VoIP is an evolving technology which is ever increasing in popularity, and yet few know of its earlier humble beginnings. Here are 12 facts to shed some light on this revolutionary technology and dispel some of the myths that have dogged its otherwise positive reputation.

It dates back over 20 years

Despite its debut in the 90s, the earlier elements of VoIP can be traced back to calls made in 1974 by ARPANET. It wasn’t until Vocaltec revolutionised the technology and brought about what we know now as VoIP in 1995 that it grew roots and really took off. It originated as a project at home, then was later released as the InternetPhone, allowing for the first calls between computers and phones by 1998.

It grew from economic difficulties

Rising prices of calls and hardware led to the need for a new means of communication, with a demand for reasonably priced price calls and more cost-effective set-up for businesses that relied on local and international connectivity. VoIP ticked these boxes to provide installation, scalability and communication that was far cheaper and convenient than its PTSN counterpart.

VoIP wasn’t always without charge

In the early days, those using VoIP were subject to advertisements and call charges that were, although reduced, not free. When the technology developed and gained in popularity, calls increasingly became cheaper and in many cases free.

Fast growth for the international VoIP wholesale provider

With the advent of communications brands such as Skype and the growth of the internet in terms of efficiency and user numbers, VoIP was able to boom. It accounted for a mere 1 to 3% of all voice calls between 1998 to 2002, rising to 25% as early as 2003. This upward trend has continued and looks set to increase.

There are still negative myths

The old stigma that tainted VoIP in the early days still remains in some dusty corners, with myths such as poor call quality being hard to dispel, despite quality and reliability having markedly improved. It’s often thought that installation is expensive and time-consuming, and yet the service can be installed and set up within 24 hours.

Businesses using VoIP can scale the system up or down easily to reflect their needs, adding or removing lines, and the service provider will take care of updates through the cloud to streamline and simplify the process. Another inaccurate assumption is that VoIP is not secure, however reliable providers such as IDT take the safety and security of the network extremely seriously to ensure the most effective protection against threats is in place.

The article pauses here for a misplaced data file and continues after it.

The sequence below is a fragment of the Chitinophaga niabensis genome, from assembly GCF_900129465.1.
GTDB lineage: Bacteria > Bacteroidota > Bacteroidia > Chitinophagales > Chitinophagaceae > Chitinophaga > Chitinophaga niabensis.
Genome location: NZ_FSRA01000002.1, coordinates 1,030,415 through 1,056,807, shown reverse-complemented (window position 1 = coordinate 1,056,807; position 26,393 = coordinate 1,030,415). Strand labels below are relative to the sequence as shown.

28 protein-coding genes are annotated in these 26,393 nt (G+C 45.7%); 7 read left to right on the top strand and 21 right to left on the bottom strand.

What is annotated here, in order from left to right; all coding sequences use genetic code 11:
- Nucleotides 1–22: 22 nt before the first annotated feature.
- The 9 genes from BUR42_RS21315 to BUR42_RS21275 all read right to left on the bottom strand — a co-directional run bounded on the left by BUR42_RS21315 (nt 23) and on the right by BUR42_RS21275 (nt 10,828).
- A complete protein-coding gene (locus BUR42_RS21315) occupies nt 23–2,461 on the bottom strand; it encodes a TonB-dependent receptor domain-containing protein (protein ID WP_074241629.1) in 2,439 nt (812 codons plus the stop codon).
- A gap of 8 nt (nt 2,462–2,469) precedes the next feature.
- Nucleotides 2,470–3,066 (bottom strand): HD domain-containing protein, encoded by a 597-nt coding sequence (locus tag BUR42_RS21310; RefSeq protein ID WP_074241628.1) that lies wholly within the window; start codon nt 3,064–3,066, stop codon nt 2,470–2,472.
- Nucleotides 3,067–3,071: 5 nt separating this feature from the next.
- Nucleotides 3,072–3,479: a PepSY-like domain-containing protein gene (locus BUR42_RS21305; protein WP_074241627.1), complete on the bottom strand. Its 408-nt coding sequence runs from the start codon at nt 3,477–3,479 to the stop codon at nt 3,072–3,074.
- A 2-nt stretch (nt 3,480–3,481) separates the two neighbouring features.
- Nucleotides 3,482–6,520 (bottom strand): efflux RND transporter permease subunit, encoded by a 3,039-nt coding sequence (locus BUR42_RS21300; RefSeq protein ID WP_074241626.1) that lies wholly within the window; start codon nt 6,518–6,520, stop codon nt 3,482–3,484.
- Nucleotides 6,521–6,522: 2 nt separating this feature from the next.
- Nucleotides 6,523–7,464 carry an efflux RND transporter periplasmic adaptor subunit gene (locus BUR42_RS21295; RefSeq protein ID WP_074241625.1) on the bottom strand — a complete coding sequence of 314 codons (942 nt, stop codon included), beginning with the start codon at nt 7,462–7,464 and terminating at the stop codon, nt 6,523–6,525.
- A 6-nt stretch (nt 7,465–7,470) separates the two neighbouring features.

Finally, the misconception that VoIP doesn’t allow for emergency calls as the service isn’t connected to a physical address can be refuted. Calls to emergency services will always route to the nearest department.

Superior call quality

To dispel the myth, call quality via VoIP is on par with PTSN to the extent that you can’t tell that a call is made from or to a VoIP service. Reliability has also greatly improved with the introduction of Ethernet and fast broadband. Because it uses the Internet rather than copper wires, VoIP is less vulnerable when it comes to loss of service, while it also uses numerous network routes so that any issues can be isolated without affecting the whole network. The result is a smoother, more reliable service with superior call quality.

Automated dialling

VoIP has become a versatile, powerful technology that even allows for automated calls to be made, increasing time-efficiency for businesses where numerous calls are initiated by simply scheduling numbers that are to be dialled.

Phone-free calls

The set-up for phone-free VoIP is relatively straightforward. All that’s required are a computer, phone or tablet with microphone and speakers, internet access and a VoIP account which may or may not require a software app depending on the system used.

It’s connected the world

VoIP has brought countries, individuals and businesses together across the seas and without the previous limitations in telecommunications. This technology has connected countries without PTSN and allowed for more international calls and communications than ever before. VoIP international call costs are low, reducing costs by up to 90% in comparison with PSTN. It’s little wonder that 70% of business either have or intend to utilise VoIP.

VoIP boosted outsourcing

Without the need to tie a business down to a region with appropriate or affordable PSTN, call centres were able to move offshore, moving in many cases to countries that offered cheaper labour. It’s also possible to have an area code attached to, for example, the USA, while the company call centre is based in another country. Whilst views on outsourcing may vary, it is a good example of the internationalisation potential of VoIP.